Don’t fear Covid jab, go for it, residents told

Some people have been spreading propaganda warning the vaccine has very serious side effects

In Summary

• Most people feel fine or have only mild and short-lasting side effects. A 73-year-old woman said she felt fine.

•Reported side effects include fever, fatigue, headache and muscle pain.

Politician Francis Mwangi getting his vaccination at Mbagathi Hospital on April 1.
BE BRAVE: Politician Francis Mwangi getting his vaccination at Mbagathi Hospital on April 1.

Nairobi residents have been urged not to be misled by negative propaganda about the Covid-19 vaccination and to get the jab as soon as possible.

Negative reports cite terrible side effects. Some Muslims say the vaccine contains pork (not true) and others say the vaccine genetically alters those who receive it — also not true.

Many people report no side effects or only mild, short-lasting side effects.

Side effects include fever, dizziness, headache, muscle pain and fatigue.

Jubilee politician Francis Mwangi said on Thursday it was unfortunate some people have been spreading falsehoods about the vaccine, especially on social media.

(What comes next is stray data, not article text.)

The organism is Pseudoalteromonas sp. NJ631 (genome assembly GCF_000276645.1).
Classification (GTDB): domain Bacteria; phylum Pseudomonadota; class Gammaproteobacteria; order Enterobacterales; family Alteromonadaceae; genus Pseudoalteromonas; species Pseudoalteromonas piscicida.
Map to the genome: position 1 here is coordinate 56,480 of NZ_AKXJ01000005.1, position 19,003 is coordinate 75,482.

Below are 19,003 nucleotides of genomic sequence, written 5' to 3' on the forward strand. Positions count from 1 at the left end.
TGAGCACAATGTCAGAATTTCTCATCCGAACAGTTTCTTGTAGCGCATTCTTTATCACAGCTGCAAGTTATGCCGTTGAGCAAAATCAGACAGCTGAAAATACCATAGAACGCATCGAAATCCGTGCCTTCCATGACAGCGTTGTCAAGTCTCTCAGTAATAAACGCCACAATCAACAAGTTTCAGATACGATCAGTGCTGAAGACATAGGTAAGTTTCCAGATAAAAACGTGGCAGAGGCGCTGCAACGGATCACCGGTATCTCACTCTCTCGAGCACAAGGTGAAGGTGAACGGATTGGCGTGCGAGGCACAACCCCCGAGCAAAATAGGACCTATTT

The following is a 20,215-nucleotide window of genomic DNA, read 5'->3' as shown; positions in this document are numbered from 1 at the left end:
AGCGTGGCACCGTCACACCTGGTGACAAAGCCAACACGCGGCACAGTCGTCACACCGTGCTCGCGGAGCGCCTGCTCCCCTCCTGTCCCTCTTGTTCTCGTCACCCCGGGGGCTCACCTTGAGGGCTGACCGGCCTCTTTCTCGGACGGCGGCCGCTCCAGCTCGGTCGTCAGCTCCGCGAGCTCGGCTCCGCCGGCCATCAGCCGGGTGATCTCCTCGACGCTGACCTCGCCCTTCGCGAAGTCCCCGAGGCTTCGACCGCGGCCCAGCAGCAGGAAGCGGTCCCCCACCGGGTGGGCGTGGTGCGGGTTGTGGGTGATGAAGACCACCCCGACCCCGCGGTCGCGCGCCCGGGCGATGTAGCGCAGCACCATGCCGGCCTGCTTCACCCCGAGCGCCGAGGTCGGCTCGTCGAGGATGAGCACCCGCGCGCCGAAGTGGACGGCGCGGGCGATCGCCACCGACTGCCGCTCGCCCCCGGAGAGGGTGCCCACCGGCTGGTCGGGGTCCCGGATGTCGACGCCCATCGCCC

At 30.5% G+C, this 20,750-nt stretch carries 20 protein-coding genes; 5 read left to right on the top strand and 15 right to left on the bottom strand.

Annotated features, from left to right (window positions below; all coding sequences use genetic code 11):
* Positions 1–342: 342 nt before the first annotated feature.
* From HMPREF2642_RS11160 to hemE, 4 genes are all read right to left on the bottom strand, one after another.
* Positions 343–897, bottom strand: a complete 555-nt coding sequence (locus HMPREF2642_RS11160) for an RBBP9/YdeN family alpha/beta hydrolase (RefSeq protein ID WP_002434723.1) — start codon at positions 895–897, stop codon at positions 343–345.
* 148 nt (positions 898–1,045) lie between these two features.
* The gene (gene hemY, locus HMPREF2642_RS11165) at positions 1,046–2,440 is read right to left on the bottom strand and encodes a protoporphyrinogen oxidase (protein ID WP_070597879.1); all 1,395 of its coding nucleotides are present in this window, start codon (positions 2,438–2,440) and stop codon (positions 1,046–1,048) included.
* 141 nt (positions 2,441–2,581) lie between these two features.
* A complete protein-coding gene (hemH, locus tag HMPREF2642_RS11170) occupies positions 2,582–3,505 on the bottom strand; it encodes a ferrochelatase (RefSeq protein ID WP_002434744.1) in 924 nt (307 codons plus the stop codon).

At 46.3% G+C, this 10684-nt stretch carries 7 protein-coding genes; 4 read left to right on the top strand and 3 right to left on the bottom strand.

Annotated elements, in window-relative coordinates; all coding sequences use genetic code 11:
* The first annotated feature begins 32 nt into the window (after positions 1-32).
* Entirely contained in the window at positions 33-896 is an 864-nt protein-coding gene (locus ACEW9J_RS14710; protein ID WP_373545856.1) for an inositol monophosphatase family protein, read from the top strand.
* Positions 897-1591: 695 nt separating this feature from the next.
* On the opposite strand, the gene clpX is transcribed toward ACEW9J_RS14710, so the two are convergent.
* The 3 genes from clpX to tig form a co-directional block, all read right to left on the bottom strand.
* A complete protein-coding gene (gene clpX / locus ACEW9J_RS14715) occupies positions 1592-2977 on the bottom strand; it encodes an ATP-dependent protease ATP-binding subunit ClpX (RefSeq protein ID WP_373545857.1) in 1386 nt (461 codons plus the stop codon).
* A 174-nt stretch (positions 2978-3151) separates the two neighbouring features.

Disinformation has discouraged some people from going for the jab, he said after receiving the AstraZeneca vaccine at Mbagathi Hospital.

“We should not listen to the negative propaganda being peddled. When we get vaccinated, the process of taking the country back to normalcy will resume," Mwangi said.

"It is important we take this opportunity before things get out of hand."

He said Covid-19 had spread throughout the city, so as many people as possible should get vaccinated.

The Ministry of Health has said most side effects, if any, are mild to moderate and short-lasting. The benefits of the vaccine far outweigh any side efforts or contracting Covid-19. 

One 73-year-old woman said she felt fine after the jab and had no side effects.

In Nairobi, the Ministry of Health has authorised 63 facilities to administer the AstraZeneca vaccine. They include 44 private hospitals, 10 public hospitals, and nine faith-based hospitals.

Public hospitals include Kenyatta University, Mama Lucy, Mutuini Subdistrict, Mathari, Kenyatta National, Moi Air Base and Pumwani Maternity. Others are National Spinal Injury Hospital, Memorial Hospital and Mbagathi District Hospital.

(Edited by V. Graham)